LinkedIn is one of the most useful social media platforms for freelance writers where they can score a multitude of freelance writing jobs, and yet, many don’t seem to take this incredibly useful website seriously.
While Twitter, Facebook, or Instagram might seem fun to use, the truth is – people aren’t really serious on there. Whereas, LinkedIn means serious business.
Getting started: Making the perfect LinkedIn profile
1. The title of your profile should be clear and contain keywords
The title of your profile goes right under your name, and it’s the first thing everyone sees. Also, LinkedIn uses the words in your title as keywords when someone else searches on the website.
So writing fancy titles like – The pen is mightier than the sword or Trying to follow my dreams will not work!
[bctt tweet=”Your LinkedIn profile title has to be simple and straightforward. ” username=”indianscrewup”]
For instance, if you are a freelance writer with expertise in technical niche, then your profile title could be – Freelance Technical Writer or Freelance Writer / Technical Writer (the latter will help you target both keywords, while the former will only target one keyword)
2. Your profile bio should be sparkling (and an interesting read)
You are a writer, and that should come off in your LinkedIn profile’s bio. Take some time in writing it and make sure it’s perfect and humorous at the same time. Do not forget to add a link to your portfolio, your expertise, and contact information.
3. Add only the ‘relevant’ experience
While you might have worked with a lot of clients, don’t add all the experience on LinkedIn. I would suggest filtering it out and only adding experience that actually looks impressive on your profile – add websites/newspapers that are known around the country or globally.
4. Ask your clients to write recommendations
If you are connected with some of your previous clients on LinkedIn, then approach them to write a recommendation for you. The recommendations will definitely help create a more approachable and reliable image for you.
5. Put up a picture which delivers your message
You are a writer and your picture on LinkedIn should be able to deliver that message. Don’t put a picture that makes you look like an Instagram model, and at the same time, don’t just put a picture of a pen and be done with it.
[bctt tweet=”Upload a picture on LinkedIn which looks smart and intellectual. ” username=”indianscrewup”]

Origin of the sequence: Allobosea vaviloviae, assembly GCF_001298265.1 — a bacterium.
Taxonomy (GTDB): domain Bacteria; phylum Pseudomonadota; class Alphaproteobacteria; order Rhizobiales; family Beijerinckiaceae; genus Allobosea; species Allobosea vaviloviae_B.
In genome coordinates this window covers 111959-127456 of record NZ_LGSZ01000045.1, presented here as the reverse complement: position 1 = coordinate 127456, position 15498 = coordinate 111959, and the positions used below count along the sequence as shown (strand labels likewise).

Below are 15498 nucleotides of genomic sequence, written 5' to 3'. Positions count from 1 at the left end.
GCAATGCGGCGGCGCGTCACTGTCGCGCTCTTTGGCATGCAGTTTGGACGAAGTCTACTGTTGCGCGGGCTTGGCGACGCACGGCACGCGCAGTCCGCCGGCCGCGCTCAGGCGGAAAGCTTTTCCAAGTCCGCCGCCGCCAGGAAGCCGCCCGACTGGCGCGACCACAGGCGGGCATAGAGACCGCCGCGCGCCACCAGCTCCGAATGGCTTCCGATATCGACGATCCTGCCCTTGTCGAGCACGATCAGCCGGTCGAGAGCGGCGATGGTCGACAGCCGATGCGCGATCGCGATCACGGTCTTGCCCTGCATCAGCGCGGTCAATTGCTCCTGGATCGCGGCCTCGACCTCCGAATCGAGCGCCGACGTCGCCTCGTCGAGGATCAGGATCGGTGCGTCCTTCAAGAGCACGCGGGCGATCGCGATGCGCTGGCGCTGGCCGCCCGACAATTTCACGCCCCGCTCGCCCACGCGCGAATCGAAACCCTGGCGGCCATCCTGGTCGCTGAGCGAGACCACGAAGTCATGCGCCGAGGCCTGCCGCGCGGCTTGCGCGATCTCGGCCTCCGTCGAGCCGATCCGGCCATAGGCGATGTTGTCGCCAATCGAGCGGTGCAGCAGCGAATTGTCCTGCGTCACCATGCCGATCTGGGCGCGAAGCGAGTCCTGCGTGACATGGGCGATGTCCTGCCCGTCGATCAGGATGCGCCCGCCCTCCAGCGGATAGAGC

6. Connect with all previous clients
Make sure you connect with all the clients you have worked with in the past and keep them updated with all your recent work. You never know when they might require your services in the future.
7. Add editors or clients you would want to work with
There are many editors of elite publications and websites on LinkedIn, and of course, connecting with them will be a great step for you. But in doing so, you shouldn’t seem too desperate. Take time to read some of the recently published work of that editor and tell them that you liked the piece a lot.
8. Join relevant groups
There are many writer groups on LinkedIn, which won’t just help you score new projects but can also help you become a better writer.
9. Share your recently published work
By sharing your recently published work, you can let all your connections know that you are still writing and doing great at it. This also gives you an opportunity to put your work in front and centre.
10. Write posts on LinkedIn
Another way of showcasing your talent on LinkedIn and garnering attention is by writing posts on LinkedIn itself. Try to choose more professional topics, related to what you usually cover, instead of something too personal.
11. Check who’s viewed your profile
You might not know, but you can see who views your profile on LinkedIn. You can also see the designations, industries, and companies of users who see your profile. This gives you a great advantage to see who might or might not be interested in your services.
12. Contact people via InMail
With its InMail service, LinkedIn lets you contact all your connections directly, without having to fuss about emails. This means you can pitch to editors, and contact prospective clients directly through LinkedIn.
13. Apply for full-time jobs (but ask if you can join as a freelancer)
LinkedIn is where many companies publicize their vacancies, and chances are you will find many full-time writer vacancies on there. Now what you can do is – Still apply for the full-time position but let them know that you are a happy freelancer just looking to work with the company as the opportunity seems great.
Have you ever scored a freelance writing job through LinkedIn?